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United States v. Thompson

United States Court of Appeals, First Circuit

March 22, 2017

TREZJUAN THOMPSON, Defendant, Appellee.


          Mary Davis, with whom Tisdale & Davis, P.A. was on brief, for appellant.

          Renée M. Bunker, Assistant United States Attorney, with whom Thomas E. Delahanty II, United States Attorney, was on brief, for appellee.

          Before Howard, Chief Judge, Lynch and Barron, Circuit Judges.

          PER CURIAM.

         Defendant-Appellant Trezjuan Thompson pled guilty to drug conspiracy and arson charges. Before sentencing, he moved to withdraw his plea, primarily arguing that he did not have the opportunity to review personally certain discovery materials.

         The district court denied Thompson's motion, United States v. Thompson, No. 2:10-cr-200-DBH, 2013 WL 1809659 (D. Me. Apr. 29, 2013), and sentenced him to 327 months' imprisonment based, in part, on its finding that Thompson was a career offender under the sentencing guidelines. See U.S.S.G. §4B1.1. One of the predicate offenses supporting Thompson's career offender designation was a 2006 Massachusetts conviction for assault and battery with a dangerous weapon ("ABDW"). See Mass. Gen. Laws ch. 265, § 15A(b). The court held that the ABDW conviction qualified as a "crime of violence" under the so-called "residual clause" of U.S.S.G. §4B1.2(a)(2).[1]

         Thompson's opening brief raises only a single issue, namely, the correctness of the district court's denial of the motion to withdraw his guilty plea.[2] This challenge need not detain us long. In short, we perceive no abuse of discretion in the district court's thorough treatment of the matter. See United States v. Gates, 709 F.3d 58, 69 (1st Cir. 2013). And, contrary to his contention on appeal, Thompson was not entitled to a hearing because "[t]he district judge had everything that he needed in the paper record" to dispose of the motion. United States v. Chambers, 710 F.3d 23, 30 (1st Cir. 2013).

         During the pendency of Thompson's appeal, another issue arose. The Supreme Court, in Johnson v. United States, 135 S.Ct. 2551 (2015), held that the residual clause of the Armed Career Criminal Act's ("ACCA") definition of "violent felony" was unconstitutionally vague. The district court's finding that Thompson qualified as a career offender was predicated upon the applicable guideline's identical residual clause. Thompson's opening brief, which was filed before Johnson, did not challenge any aspect of his sentence, much less argue that the residual clause was unconstitutionally vague. Thompson raised the issue for the first time in a citation of supplemental authority pursuant to Federal Rule of Appellate Procedure 28(j), requesting remand in light of Johnson. We ordered supplemental briefing. In response, the government conceded that Johnson invalidated the career offender guideline's residual clause, but argued that Thompson's ABDW conviction fell within the separate "elements" or "force" clause.[3]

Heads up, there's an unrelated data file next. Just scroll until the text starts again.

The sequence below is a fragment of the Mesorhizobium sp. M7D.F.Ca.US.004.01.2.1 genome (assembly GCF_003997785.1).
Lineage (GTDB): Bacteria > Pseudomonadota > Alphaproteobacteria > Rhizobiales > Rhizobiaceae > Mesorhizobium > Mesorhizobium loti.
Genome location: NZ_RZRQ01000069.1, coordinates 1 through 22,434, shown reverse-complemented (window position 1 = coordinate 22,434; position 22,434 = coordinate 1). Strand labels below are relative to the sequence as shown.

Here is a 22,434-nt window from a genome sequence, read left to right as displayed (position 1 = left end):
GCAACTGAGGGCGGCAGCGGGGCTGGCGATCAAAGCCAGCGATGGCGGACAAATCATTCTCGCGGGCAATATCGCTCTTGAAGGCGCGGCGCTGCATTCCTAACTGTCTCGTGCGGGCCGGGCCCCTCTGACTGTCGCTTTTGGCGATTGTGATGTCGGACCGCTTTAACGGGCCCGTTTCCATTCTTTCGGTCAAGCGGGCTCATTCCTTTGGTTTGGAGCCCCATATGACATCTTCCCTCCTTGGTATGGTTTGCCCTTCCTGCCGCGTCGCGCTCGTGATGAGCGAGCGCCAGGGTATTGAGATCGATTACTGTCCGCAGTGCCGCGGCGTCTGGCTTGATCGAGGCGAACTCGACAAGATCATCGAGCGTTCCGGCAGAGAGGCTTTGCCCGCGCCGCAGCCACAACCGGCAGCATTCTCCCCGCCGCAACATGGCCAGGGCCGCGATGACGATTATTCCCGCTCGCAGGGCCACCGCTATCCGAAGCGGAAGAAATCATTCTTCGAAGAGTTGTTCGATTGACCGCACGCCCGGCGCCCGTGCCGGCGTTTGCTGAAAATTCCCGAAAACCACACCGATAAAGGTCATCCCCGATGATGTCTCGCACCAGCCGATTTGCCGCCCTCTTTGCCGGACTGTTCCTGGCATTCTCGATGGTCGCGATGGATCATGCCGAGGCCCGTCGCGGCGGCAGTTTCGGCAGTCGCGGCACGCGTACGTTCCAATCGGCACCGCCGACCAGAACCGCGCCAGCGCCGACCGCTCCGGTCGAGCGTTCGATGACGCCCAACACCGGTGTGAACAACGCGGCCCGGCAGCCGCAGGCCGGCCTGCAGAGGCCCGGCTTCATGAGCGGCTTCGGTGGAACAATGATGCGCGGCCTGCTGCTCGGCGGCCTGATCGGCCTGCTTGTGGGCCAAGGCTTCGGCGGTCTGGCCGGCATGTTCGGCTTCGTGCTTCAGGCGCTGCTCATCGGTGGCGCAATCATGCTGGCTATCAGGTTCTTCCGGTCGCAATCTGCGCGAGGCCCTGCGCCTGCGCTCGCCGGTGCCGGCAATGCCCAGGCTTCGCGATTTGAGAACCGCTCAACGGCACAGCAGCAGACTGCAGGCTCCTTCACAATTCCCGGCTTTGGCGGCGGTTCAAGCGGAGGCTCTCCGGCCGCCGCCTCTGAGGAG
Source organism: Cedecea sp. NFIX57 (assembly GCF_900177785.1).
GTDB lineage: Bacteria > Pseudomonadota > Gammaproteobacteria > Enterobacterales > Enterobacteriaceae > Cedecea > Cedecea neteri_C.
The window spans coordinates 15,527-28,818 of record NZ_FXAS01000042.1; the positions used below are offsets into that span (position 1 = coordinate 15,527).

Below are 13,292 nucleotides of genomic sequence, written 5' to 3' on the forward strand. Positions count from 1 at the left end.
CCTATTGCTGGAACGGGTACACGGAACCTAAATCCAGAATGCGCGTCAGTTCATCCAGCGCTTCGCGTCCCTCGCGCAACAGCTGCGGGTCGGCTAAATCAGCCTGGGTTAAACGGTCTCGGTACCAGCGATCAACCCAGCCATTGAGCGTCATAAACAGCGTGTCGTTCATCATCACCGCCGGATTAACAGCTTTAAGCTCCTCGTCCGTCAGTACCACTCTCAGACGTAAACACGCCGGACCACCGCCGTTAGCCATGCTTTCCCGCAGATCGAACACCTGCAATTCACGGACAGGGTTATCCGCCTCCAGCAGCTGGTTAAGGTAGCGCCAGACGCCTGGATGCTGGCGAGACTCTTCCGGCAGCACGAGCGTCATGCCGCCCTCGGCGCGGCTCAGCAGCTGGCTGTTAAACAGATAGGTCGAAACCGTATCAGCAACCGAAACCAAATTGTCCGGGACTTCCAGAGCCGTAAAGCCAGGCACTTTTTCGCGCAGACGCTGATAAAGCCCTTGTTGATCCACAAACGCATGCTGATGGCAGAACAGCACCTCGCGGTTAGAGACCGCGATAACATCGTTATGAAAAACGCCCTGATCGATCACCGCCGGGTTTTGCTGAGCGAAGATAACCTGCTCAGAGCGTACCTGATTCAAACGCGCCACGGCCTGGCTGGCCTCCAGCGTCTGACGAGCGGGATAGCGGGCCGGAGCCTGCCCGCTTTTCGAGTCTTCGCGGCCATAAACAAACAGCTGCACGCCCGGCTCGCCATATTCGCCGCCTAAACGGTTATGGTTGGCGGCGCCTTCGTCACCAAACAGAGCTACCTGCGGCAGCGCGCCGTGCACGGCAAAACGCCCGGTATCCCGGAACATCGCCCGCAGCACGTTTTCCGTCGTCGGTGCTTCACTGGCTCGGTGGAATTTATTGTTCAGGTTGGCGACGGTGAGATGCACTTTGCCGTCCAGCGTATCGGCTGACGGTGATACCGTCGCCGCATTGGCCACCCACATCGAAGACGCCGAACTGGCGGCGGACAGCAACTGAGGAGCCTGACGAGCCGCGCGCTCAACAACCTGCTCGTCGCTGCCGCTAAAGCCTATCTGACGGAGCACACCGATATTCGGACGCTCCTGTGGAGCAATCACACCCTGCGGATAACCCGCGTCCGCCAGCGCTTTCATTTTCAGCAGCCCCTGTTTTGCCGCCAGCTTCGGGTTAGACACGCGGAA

Subsequently, in Beckles v. United States, U.S, No. 15-8544, slip op. (Mar. 6, 2017), the Supreme Court squarely held that Johnson does not apply to the career offender guideline. This is because the sentencing guidelines, unlike the ACCA, "are not subject to a vagueness challenge under the Due Process Clause." Id. at 5. We are not bound by the government's concession, which, while understandable before Beckles, [4] turned out to be incorrect. See United States v. Sánchez-Berríos, 424 F.3d 65, 81 (1st Cir. 2005) ("A concession by either party in a criminal case as to a legal conclusion is not binding on an appellate court."). In deciding whether to accept a concession, we consider: (1) "whether the issue is recurrent so [a] decision would give guidance to the district courts"; (2) "whether it would be unseemly to accept, even arguendo, a mistaken legal proposition and reason from it to decide the case"; and (3) "whether the issues are technical and complex and not explored carefully in existing decisions so that adversary briefing would be critical." United States v. Mescual-Cruz, 387 F.3d 1, 8 n.2 (1st Cir. 2004). Johnson's applicability to the career offender guideline has proven to be a frequently recurring issue in this circuit and, in light of Beckles, the proper resolution of this issue is crystal clear. Accordingly, we "ignore the government's concession" and "follow [the Supreme Court's] clear precedent." United States v. Vega-Ortiz, 425 F.3d 20, 22 (1st Cir. 2005).[5]

         For the foregoing reasons, we AFFIRM Thompson's convictions and sentence.



[1] The relevant subsection defined "crime of violence" to include an offense that "is burglary of a dwelling, arson, or extortion, involves use of explosives, or otherwise involves conduct that presents a serious potential risk of physical injury to another." U.S.S.G. §4B1.2(a)(2) (2013) (emphasis added). The underscored language, often referred to as the residual clause, has since been stricken from the guideline. See Sentencing ...

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